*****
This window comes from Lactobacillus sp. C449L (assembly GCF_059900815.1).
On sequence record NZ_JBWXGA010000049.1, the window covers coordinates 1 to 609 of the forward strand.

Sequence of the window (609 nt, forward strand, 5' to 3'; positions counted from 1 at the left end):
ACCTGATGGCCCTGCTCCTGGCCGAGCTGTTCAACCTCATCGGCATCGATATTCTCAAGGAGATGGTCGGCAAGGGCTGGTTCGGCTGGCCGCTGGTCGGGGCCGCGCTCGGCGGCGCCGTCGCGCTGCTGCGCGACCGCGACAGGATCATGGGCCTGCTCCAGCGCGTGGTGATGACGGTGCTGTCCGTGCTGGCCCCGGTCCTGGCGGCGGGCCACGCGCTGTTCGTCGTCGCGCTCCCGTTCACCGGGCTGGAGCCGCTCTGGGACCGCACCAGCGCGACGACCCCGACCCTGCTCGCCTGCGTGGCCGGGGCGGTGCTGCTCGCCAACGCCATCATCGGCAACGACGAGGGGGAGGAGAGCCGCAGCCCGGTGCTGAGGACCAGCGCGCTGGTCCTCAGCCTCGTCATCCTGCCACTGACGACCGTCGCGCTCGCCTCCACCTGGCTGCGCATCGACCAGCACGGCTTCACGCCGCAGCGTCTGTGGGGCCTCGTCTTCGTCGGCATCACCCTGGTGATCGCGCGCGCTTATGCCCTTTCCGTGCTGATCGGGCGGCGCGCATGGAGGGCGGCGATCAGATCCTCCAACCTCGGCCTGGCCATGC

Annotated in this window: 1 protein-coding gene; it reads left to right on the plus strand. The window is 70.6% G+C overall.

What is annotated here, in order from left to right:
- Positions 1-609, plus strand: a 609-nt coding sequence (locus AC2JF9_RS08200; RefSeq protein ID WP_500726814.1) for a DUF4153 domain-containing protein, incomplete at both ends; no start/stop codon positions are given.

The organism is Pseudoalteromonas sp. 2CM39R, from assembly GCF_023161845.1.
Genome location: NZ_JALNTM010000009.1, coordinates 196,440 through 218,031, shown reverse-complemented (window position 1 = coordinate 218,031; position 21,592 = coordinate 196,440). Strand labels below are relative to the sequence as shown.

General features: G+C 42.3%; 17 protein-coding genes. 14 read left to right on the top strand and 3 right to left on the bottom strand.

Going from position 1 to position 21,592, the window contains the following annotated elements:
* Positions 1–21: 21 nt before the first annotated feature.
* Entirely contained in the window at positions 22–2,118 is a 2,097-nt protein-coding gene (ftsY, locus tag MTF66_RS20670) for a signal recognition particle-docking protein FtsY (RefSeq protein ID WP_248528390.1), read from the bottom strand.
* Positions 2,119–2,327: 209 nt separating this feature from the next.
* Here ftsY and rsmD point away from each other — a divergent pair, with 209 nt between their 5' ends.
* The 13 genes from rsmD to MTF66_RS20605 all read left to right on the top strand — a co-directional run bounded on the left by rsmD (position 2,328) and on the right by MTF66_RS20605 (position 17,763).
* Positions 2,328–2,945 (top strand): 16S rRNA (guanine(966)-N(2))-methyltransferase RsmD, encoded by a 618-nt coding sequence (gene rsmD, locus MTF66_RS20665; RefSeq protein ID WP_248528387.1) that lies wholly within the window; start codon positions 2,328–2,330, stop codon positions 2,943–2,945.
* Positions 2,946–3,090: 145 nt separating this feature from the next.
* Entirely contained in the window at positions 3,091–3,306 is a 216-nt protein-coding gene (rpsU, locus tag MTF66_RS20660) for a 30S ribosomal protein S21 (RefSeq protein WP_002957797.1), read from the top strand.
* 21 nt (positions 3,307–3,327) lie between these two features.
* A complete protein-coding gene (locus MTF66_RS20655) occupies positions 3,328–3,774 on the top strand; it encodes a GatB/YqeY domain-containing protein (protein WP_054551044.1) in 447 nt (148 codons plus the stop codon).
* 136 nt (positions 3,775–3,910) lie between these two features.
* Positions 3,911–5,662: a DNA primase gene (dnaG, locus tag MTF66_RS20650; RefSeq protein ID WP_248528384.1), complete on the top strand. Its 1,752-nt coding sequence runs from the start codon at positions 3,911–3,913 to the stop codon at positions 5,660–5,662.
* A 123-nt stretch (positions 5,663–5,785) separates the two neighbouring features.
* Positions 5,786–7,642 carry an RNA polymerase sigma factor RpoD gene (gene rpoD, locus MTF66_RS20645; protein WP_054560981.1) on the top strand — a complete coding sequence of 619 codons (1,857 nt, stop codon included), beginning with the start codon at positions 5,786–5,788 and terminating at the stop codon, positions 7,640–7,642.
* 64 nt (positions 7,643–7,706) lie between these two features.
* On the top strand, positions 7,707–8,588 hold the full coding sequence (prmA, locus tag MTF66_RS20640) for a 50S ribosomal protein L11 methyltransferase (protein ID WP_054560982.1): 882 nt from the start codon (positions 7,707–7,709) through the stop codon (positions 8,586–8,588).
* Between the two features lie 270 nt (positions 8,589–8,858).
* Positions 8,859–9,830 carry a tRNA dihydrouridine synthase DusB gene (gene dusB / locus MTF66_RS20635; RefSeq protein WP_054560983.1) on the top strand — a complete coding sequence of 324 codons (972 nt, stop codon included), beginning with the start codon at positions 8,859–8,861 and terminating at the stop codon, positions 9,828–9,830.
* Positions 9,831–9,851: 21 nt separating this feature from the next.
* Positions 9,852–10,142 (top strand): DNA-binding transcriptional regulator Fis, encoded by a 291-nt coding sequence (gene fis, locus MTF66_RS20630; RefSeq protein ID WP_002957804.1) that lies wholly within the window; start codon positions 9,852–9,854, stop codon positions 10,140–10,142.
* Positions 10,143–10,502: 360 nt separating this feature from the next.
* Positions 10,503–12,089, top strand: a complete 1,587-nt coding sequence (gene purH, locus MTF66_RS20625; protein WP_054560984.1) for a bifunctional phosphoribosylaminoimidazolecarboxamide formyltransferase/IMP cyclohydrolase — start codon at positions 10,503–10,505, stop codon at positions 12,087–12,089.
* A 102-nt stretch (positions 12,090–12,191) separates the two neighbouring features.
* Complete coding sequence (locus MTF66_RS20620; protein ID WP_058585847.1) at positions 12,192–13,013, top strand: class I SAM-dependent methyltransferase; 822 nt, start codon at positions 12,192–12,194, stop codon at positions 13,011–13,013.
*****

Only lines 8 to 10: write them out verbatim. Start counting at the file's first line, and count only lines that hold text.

The organism is Pseudoalteromonas sp. 2CM39R, from assembly GCF_023161845.1.
Genome location: NZ_JALNTM010000009.1, coordinates 196,440 through 218,031, shown reverse-complemented (window position 1 = coordinate 218,031; position 21,592 = coordinate 196,440). Strand labels below are relative to the sequence as shown.

General features: G+C 42.3%; 17 protein-coding genes. 14 read left to right on the top strand and 3 right to left on the bottom strand.